The latest research on meteorites and amino acids

Meteorites reveal another way to make life’s components

I’ll be honest. The organic material side of meteorites studies confuses me. We read a paper in my meteorites course about organic matter, but without a background in organic chemistry it was a bit like reading a foreign language.That doesn’t meant I don’t appreciate the research or work being done on the subject. It’s just that my understanding of the subject is rather limited when compared to the petrologic aspect of the studies.I do like to read about it from time to time and expand my horizons beyond shock deformation and isotopes.

A new paper was recently published in Meteoritics and Planetary Science (MAPS) that details the presence of amino acids in meteorites that were heated to temperatures thought unfriendly to these precursors of life. I’m not yet well versed in organic chemistry to explain some of those detail, but the linked article seems like it explains the concepts well enough. The abstract from MAPS can be found here and it’s going in my queue of things to read over the spring break.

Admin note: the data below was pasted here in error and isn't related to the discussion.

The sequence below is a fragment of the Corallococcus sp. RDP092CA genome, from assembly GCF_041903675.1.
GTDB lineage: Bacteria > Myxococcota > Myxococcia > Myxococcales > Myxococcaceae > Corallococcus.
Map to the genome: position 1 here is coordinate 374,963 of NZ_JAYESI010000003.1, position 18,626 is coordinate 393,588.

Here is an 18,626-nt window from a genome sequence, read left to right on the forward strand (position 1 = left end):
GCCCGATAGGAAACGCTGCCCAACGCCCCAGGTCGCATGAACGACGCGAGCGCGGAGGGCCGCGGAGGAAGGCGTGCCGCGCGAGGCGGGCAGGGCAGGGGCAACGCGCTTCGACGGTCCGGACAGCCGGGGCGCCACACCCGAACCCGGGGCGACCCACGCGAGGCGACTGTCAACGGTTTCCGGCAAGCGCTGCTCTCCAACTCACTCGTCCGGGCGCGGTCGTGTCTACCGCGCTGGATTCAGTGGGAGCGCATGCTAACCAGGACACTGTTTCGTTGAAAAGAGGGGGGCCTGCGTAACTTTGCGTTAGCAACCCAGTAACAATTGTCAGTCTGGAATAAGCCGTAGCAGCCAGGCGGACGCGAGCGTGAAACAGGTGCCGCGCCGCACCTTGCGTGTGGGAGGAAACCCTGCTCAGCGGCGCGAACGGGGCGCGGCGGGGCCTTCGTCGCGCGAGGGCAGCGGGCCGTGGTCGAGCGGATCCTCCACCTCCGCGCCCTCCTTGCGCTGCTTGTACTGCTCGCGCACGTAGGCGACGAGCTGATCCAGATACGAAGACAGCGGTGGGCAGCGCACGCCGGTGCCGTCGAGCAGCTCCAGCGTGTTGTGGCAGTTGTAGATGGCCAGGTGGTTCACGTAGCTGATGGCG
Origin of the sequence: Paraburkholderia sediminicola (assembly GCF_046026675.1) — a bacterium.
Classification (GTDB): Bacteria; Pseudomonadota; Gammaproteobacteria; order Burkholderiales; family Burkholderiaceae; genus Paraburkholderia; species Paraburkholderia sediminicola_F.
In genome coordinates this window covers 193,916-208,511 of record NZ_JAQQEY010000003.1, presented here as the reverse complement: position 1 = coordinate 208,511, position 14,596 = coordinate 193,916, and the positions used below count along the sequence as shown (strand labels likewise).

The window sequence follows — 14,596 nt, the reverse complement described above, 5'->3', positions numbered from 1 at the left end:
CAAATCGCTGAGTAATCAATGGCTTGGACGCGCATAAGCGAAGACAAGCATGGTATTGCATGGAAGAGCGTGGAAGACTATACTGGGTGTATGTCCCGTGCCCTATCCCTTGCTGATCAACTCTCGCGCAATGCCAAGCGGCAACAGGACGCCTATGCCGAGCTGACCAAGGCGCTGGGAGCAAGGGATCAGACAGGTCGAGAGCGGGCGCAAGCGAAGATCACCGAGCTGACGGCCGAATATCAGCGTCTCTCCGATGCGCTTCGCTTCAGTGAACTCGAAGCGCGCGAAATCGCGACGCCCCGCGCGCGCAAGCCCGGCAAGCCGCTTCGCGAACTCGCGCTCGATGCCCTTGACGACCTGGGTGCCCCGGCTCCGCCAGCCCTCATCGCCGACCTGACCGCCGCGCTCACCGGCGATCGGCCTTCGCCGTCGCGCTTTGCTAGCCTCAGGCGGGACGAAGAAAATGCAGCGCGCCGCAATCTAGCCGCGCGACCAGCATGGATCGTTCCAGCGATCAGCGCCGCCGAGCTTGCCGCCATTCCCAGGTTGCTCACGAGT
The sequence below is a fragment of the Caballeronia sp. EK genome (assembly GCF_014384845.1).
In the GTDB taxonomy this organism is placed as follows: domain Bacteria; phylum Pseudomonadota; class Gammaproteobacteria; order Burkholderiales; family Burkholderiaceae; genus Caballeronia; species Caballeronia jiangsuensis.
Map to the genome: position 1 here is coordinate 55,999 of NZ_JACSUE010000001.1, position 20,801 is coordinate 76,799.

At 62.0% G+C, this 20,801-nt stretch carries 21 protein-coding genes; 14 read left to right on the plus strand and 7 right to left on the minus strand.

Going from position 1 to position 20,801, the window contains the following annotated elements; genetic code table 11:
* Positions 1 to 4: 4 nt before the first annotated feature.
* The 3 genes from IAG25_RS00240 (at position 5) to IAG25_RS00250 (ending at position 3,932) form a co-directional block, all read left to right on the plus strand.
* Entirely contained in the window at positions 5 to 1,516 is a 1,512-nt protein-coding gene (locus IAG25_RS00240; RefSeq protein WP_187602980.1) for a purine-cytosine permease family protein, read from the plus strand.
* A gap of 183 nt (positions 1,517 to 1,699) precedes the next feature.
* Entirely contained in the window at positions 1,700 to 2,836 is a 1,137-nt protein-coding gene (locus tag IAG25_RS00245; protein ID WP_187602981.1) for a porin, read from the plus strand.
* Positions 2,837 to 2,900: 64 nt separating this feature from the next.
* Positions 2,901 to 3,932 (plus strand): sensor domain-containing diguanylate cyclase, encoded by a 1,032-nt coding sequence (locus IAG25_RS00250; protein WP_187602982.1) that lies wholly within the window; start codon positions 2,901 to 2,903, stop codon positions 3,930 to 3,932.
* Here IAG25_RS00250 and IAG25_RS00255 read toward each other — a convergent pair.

3 thoughts on “The latest research on meteorites and amino acids

  1. Hi Ryan, thanks for the post! I made a short blog entry about my paper ( if you want to take a look at it; although I’m not sure it adds much more context than is in the press release. It does have a few links to some other amino acid – meteorite studies. Also, it looks like I am going to be at PSU next month sometime if you’re interested in knowing more about meteorite organics. Cheers, and good luck with finals (I assume they’re coming up soon?)


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